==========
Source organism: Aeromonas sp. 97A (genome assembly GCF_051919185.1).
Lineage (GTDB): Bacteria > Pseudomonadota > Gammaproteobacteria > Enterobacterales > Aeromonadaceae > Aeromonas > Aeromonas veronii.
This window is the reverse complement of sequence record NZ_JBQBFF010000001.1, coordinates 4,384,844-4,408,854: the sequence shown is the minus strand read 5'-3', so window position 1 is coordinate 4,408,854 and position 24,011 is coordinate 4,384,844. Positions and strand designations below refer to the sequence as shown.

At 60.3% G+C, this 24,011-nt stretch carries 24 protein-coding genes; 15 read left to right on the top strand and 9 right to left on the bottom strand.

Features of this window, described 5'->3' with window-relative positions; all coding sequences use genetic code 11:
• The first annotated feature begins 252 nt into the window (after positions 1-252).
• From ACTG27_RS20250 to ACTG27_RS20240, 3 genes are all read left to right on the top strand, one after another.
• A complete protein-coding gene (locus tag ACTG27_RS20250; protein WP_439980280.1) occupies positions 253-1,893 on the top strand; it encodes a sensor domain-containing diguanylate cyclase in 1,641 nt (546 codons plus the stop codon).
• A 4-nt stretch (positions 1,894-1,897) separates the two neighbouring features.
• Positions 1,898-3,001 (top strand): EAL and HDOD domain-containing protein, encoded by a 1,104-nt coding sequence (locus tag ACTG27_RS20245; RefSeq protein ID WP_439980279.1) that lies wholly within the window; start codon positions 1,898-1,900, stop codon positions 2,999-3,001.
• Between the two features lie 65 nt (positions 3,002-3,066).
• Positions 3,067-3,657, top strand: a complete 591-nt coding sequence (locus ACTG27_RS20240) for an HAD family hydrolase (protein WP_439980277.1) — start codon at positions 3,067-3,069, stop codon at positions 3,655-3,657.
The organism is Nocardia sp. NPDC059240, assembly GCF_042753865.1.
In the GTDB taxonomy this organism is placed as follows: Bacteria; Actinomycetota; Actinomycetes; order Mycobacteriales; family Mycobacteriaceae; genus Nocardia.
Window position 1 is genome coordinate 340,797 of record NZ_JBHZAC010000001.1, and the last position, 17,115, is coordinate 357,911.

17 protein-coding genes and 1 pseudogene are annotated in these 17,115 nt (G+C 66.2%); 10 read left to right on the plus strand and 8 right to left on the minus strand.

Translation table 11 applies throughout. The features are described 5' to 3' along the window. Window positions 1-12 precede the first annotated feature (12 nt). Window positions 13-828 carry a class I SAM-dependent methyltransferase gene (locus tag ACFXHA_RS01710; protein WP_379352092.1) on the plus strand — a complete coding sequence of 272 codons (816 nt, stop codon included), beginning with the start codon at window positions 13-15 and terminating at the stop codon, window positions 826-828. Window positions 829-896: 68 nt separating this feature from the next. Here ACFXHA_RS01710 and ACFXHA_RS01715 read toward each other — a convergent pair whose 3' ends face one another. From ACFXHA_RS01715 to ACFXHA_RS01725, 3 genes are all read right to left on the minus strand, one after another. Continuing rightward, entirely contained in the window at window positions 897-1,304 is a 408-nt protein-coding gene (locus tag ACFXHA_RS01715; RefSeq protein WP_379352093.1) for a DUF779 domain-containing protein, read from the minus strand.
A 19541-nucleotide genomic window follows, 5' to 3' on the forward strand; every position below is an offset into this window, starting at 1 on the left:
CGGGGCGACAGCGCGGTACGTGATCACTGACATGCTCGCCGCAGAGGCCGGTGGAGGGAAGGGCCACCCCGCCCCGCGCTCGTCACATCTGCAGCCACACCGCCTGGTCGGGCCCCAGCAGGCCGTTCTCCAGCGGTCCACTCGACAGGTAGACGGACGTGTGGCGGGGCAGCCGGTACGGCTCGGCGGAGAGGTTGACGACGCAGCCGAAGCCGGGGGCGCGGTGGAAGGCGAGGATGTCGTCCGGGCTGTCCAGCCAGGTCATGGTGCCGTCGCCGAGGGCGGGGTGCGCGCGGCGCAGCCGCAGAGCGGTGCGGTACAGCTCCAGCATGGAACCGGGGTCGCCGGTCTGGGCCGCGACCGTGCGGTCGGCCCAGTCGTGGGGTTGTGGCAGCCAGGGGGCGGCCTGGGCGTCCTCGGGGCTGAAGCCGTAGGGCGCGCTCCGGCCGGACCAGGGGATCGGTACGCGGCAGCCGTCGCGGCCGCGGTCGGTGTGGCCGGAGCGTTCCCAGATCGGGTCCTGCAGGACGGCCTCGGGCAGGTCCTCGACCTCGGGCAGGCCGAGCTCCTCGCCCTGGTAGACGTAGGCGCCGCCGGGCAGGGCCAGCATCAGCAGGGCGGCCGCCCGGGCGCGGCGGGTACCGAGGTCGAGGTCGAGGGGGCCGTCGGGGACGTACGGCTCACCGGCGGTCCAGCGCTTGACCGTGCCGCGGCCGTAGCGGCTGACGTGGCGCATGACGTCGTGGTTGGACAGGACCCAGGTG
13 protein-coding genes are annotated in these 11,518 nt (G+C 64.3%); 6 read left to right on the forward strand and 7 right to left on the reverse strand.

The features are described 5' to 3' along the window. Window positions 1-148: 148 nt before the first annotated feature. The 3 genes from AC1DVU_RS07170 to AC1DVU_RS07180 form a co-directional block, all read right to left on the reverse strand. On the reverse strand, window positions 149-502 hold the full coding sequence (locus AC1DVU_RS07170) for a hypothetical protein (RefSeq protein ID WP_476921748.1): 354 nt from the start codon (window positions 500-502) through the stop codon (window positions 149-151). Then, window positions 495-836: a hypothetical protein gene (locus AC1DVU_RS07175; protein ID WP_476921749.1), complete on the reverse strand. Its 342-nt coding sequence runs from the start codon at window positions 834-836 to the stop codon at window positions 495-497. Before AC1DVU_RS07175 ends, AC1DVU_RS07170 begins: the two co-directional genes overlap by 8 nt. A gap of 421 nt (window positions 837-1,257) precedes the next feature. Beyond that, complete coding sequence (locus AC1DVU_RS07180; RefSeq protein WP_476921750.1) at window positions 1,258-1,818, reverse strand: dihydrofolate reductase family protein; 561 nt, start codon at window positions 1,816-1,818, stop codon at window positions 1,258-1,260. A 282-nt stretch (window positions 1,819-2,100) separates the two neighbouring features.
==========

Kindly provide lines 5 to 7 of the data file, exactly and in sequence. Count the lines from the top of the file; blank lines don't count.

Features of this window, described 5'->3' with window-relative positions; all coding sequences use genetic code 11:
• The first annotated feature begins 252 nt into the window (after positions 1-252).
• From ACTG27_RS20250 to ACTG27_RS20240, 3 genes are all read left to right on the top strand, one after another.